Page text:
It's a focused RnD. Often int Project X produces application A,B,C and D.

The military doesn't build these things. Companies do. So it's not like the money is put into a pile and lit on fire. It circulates; which is key to a health economy.

It's how spin offs happens.

Re:Yea!... I mean No. (1)

ByOhTek (1181381) | about 2 years ago | (#41752145)

Not so much "could we", but "would we". Defense is a great motivator. It also motivates in a certain direction, and to an extent, a desperate abandon, we wouldn't see elsewhere. The desperate abandon is the interesting point - gets us to try things we wouldn't have considered before.

I doubt anyone can say which is better, just that the different methods are... different.

Re:Yea!... I mean No. (0)

Anonymous Coward | about 2 years ago | (#41752147)

It's jobs, and fucking high end ones at that. Every dollar is paying for someone's work somewhere. An engineer, a technician, the guy driving the truck that delivers the components for a prototype build, the cashier at the store where all those other people shop, and so on. So we're paying for jobs anyway, why not get X and Y, especially if, right now, the need for Y may not be obvious? Who knew during the ICBM development that the microchip would be so revolutionary? You can't look at this stuff fairly with your comfy foreknowledge and hindsight.

It's why progressives crying "Gummint musts to make teh jobs!" and right before or after "Slash teh militaries!" are such fucking idiots.

Re:Yea!... I mean No. (0)

Anonymous Coward | about 2 years ago | (#41752189)

The difference is motivation.

Private companies have no motive to fund massive R&D efforts that yield sub-fractional returns after long periods of effort. It takes public sector projects to get that done.

Taxpayers don't want to fund massive R&D efforts. At all. Unless it means they get to kill foriegners.

Re:Yea!... I mean No. (0)

Anonymous Coward | about 2 years ago | (#41751997)

If you don't prove you have a bigger penis, all the other countries will smack you in the face with theirs.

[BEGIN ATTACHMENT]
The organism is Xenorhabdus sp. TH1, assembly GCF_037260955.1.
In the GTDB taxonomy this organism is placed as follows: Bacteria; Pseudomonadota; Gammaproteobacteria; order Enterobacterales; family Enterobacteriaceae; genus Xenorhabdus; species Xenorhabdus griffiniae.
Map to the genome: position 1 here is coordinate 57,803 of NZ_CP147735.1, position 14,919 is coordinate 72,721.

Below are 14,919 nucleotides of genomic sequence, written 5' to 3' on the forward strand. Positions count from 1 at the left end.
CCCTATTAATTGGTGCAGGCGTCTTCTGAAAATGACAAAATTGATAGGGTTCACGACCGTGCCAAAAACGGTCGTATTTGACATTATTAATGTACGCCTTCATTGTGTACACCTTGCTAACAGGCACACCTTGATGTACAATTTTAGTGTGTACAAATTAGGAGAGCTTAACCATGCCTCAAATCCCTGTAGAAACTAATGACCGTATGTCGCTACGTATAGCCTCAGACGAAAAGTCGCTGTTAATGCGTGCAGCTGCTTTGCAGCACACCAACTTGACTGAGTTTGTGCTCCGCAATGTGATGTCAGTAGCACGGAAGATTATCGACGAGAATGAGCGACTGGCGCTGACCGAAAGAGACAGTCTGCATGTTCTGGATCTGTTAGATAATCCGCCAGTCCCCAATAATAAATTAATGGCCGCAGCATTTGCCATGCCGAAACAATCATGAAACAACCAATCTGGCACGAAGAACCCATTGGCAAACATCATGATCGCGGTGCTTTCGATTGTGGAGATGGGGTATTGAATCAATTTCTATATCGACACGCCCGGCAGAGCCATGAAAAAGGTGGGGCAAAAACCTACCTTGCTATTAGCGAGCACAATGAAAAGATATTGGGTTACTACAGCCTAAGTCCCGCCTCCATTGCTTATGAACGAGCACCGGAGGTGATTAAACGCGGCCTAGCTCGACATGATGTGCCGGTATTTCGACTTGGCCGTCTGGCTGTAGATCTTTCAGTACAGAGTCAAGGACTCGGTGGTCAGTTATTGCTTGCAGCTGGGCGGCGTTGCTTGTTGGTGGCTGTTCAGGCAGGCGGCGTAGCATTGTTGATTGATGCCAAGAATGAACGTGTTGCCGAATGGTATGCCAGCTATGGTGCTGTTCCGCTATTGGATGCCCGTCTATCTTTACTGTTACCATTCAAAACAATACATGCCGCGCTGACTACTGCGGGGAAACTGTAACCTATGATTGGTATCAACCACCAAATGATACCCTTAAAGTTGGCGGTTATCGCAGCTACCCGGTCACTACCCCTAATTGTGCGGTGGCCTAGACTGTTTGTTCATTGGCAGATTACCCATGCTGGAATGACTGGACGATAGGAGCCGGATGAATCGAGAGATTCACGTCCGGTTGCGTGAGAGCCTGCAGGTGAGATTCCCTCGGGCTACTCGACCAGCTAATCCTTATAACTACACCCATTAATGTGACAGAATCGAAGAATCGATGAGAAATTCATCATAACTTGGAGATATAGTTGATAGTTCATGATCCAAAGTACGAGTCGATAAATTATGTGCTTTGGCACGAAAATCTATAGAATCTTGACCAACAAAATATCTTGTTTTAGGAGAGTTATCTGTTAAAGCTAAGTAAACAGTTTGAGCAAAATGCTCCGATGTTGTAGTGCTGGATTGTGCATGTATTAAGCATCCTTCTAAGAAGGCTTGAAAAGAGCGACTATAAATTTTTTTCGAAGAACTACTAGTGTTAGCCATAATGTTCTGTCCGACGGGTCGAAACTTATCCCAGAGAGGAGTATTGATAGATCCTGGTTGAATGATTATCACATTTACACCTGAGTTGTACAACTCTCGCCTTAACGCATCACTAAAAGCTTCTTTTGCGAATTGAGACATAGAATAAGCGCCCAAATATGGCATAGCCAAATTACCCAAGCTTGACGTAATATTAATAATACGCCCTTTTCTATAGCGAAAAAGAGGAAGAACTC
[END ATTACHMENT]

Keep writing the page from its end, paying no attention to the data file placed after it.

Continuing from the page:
Re:Yea!... I mean No. (0)

Anonymous Coward | about 2 years ago | (#41752083)

But then our military wouldn't be as powerful as the next 10 countries combined! How could we afford enough horses and bayonets?

Industrial terrorism (4, Insightful)

Progman3K (515744) | about 2 years ago | (#41751685)

Welcome to the age of industrial terrorism.

Re:Industrial terrorism (3, Informative)

SirGarlon (845873) | about 2 years ago | (#41751797)

Only if "terrorism" means "anything and everything Progrman3K disapproves of."

Re:Industrial terrorism (1)

Progman3K (515744) | about 2 years ago | (#41752141)

You're absolutely right.
This new technology will never be misused or fall into the wrong hands, unlike every technology that came before it.

Re:Industrial terrorism (1)

Archangel Michael (180766) | about 2 years ago | (#41752257)

Stone Age People aren't a threat, you're right. Lets go back to living naked in huts and caves! WOOT

Re:Industrial terrorism (0)

Anonymous Coward | about 2 years ago | (#41752035)

Wait until our over militarized police start whining that their safety requires these things. Then they'll shoot every house they go to for one of their no knock raids. Wrong house? Found not guilty? Too bad, your expensive electronics got fried and we're not paying for it 'cause we're the cops and even when we're wrong we're right.

Re:Industrial terrorism (1)